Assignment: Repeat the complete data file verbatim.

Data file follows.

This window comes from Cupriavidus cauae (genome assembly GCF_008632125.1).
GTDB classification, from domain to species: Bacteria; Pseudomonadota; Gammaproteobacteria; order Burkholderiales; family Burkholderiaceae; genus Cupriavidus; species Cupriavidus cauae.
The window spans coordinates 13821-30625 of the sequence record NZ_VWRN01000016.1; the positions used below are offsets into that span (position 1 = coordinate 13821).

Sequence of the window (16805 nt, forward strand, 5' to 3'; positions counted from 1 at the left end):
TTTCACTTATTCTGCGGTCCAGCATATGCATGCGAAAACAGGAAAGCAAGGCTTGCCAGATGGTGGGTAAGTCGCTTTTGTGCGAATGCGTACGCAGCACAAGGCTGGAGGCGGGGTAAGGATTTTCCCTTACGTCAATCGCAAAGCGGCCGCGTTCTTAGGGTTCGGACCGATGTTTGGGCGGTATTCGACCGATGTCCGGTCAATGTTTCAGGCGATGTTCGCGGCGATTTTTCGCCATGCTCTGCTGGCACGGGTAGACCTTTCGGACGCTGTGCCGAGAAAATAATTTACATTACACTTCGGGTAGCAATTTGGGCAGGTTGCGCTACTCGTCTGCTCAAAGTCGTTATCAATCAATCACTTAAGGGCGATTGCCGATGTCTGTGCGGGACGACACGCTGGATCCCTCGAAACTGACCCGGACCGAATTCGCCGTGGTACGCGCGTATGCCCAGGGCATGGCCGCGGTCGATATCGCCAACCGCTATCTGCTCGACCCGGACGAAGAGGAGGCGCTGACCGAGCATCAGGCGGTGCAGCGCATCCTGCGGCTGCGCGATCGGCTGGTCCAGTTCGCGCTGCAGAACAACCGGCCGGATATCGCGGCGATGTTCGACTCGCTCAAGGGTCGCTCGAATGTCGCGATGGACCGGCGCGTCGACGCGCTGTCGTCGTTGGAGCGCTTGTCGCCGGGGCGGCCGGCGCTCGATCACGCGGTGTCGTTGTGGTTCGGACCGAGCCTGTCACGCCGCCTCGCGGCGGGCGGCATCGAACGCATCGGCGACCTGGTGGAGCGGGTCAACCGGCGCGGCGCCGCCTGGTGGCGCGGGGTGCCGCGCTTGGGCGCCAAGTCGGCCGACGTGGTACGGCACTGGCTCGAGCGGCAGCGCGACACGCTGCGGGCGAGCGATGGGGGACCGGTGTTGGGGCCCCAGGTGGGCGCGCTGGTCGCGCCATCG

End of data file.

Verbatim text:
This window comes from Cupriavidus cauae (genome assembly GCF_008632125.1).
GTDB classification, from domain to species: Bacteria; Pseudomonadota; Gammaproteobacteria; order Burkholderiales; family Burkholderiaceae; genus Cupriavidus; species Cupriavidus cauae.
The window spans coordinates 13821-30625 of the sequence record NZ_VWRN01000016.1; the positions used below are offsets into that span (position 1 = coordinate 13821).

Sequence of the window (16805 nt, forward strand, 5' to 3'; positions counted from 1 at the left end):
TTTCACTTATTCTGCGGTCCAGCATATGCATGCGAAAACAGGAAAGCAAGGCTTGCCAGATGGTGGGTAAGTCGCTTTTGTGCGAATGCGTACGCAGCACAAGGCTGGAGGCGGGGTAAGGATTTTCCCTTACGTCAATCGCAAAGCGGCCGCGTTCTTAGGGTTCGGACCGATGTTTGGGCGGTATTCGACCGATGTCCGGTCAATGTTTCAGGCGATGTTCGCGGCGATTTTTCGCCATGCTCTGCTGGCACGGGTAGACCTTTCGGACGCTGTGCCGAGAAAATAATTTACATTACACTTCGGGTAGCAATTTGGGCAGGTTGCGCTACTCGTCTGCTCAAAGTCGTTATCAATCAATCACTTAAGGGCGATTGCCGATGTCTGTGCGGGACGACACGCTGGATCCCTCGAAACTGACCCGGACCGAATTCGCCGTGGTACGCGCGTATGCCCAGGGCATGGCCGCGGTCGATATCGCCAACCGCTATCTGCTCGACCCGGACGAAGAGGAGGCGCTGACCGAGCATCAGGCGGTGCAGCGCATCCTGCGGCTGCGCGATCGGCTGGTCCAGTTCGCGCTGCAGAACAACCGGCCGGATATCGCGGCGATGTTCGACTCGCTCAAGGGTCGCTCGAATGTCGCGATGGACCGGCGCGTCGACGCGCTGTCGTCGTTGGAGCGCTTGTCGCCGGGGCGGCCGGCGCTCGATCACGCGGTGTCGTTGTGGTTCGGACCGAGCCTGTCACGCCGCCTCGCGGCGGGCGGCATCGAACGCATCGGCGACCTGGTGGAGCGGGTCAACCGGCGCGGCGCCGCCTGGTGGCGCGGGGTGCCGCGCTTGGGCGCCAAGTCGGCCGACGTGGTACGGCACTGGCTCGAGCGGCAGCGCGACACGCTGCGGGCGAGCGATGGGGGACCGGTGTTGGGGCCCCAGGTGGGCGCGCTGGTCGCGCCATCG